By Daniel Williams
If it’s so hard to define fascism, if it’s constantly shifting and changing, and if it constantly goes back on its own principles and policies, why are we so surprised that women may find an acceptable place within the new order? It’s something of a surprise itself that with all the research done on fascism, and with all the focus on the gendered nature of fascism, it has taken so long to acknowledge that some women may have been attracted on principle to fascist ideologies.
This relates fairly significantly to concepts of masculinity within fascism, as we’ve explored fairly recently. But there’s a fair number of differences between masculinity and fascism’s approach to the new man, and concepts of femininity in fascism. The article titled Blue Angels points out a fair amount of these differences. One of the most interesting points raised is the after-fact removal of women from the narrative in many senses.
Specifically mentioned is how a large number of female participants in the resistance to the Republican forces were recorded by spanish fascist propagandists to be nothing more than ideologically sound, christian women who supported the real efforts of the revolution conducted by men. This goes rather against modern research conducted on the group, which suggests these women took a much more active role as saboteurs and resistance members.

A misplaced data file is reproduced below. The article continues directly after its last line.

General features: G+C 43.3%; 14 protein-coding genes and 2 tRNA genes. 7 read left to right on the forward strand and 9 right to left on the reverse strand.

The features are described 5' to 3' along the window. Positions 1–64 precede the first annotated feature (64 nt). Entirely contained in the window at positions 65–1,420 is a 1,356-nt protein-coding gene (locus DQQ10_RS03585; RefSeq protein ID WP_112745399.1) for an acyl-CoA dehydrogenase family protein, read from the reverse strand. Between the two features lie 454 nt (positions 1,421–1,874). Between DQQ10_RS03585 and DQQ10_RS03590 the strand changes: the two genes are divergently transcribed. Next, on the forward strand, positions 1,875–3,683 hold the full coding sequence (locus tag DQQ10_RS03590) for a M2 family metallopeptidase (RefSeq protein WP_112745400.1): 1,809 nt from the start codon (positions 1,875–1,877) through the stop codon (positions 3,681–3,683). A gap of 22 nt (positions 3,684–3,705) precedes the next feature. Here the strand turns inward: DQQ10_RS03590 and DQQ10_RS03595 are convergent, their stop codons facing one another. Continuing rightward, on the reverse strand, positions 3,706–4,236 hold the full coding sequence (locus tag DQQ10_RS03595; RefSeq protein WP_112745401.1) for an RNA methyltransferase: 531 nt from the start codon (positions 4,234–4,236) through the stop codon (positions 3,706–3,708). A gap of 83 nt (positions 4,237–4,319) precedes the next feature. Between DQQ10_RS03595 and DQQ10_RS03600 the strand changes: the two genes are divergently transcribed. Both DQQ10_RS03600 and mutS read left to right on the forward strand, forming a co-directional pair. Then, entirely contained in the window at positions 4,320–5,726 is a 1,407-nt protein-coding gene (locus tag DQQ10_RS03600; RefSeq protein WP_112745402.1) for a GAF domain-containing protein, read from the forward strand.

While it is notable that perhaps some of the lack of recognition is related to the diversity of the group’s recruiting (Franco’s right was not the sole right wing group involved in the civil war, and Nationalist fighters came from many walks of life), it is also possible that this disregard to the true role of women is related to ideology. The constant question in fascist ideology is of pragmatism compared to ideology. While pragmatism may allow for all manner of actions taken so long as it promotes the end goal (in this case, winning the civil war), ideology can be effected once the state is firmly secured.
Spain is a unique case where the state managed to avoid war with non-fascist nations. In other words, the state was secure. Spain is special, as unlike other fascist nations the state had a long period of time to push policy and ideology. The post-fact rewriting of history allowed the state to push its ideology within its history, and as part of this it seems that perhaps the female resistance was swept under the rug, another victim of ideology. The question remains, then, of how far fascist states or groups were willing to go during moments of crisis, how much ideology fascism is willing to sacrifice in order to ensure the security of the state.